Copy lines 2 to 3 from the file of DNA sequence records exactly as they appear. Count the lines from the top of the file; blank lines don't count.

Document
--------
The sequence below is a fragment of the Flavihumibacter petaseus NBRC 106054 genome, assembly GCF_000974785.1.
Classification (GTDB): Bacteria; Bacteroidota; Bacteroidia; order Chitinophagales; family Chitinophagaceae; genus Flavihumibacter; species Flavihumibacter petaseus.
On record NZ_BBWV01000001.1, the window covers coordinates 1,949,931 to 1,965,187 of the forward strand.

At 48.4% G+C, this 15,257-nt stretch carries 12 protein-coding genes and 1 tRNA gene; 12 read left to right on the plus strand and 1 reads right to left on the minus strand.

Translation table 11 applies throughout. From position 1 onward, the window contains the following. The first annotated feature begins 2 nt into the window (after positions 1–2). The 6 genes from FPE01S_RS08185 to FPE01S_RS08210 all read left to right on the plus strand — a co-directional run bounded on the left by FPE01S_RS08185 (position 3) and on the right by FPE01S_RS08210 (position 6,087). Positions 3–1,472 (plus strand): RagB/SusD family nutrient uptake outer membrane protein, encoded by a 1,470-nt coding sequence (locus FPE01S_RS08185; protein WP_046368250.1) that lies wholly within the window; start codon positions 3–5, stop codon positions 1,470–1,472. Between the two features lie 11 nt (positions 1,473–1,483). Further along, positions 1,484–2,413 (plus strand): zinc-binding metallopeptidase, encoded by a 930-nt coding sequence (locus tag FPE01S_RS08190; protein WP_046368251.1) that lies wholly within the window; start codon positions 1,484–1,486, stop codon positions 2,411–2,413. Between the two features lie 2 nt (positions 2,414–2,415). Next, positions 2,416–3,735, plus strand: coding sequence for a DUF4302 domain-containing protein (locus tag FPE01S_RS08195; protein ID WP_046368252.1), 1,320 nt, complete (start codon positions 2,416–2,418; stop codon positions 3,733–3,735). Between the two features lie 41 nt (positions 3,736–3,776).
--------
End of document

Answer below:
Classification (GTDB): Bacteria; Bacteroidota; Bacteroidia; order Chitinophagales; family Chitinophagaceae; genus Flavihumibacter; species Flavihumibacter petaseus.
On record NZ_BBWV01000001.1, the window covers coordinates 1,949,931 to 1,965,187 of the forward strand.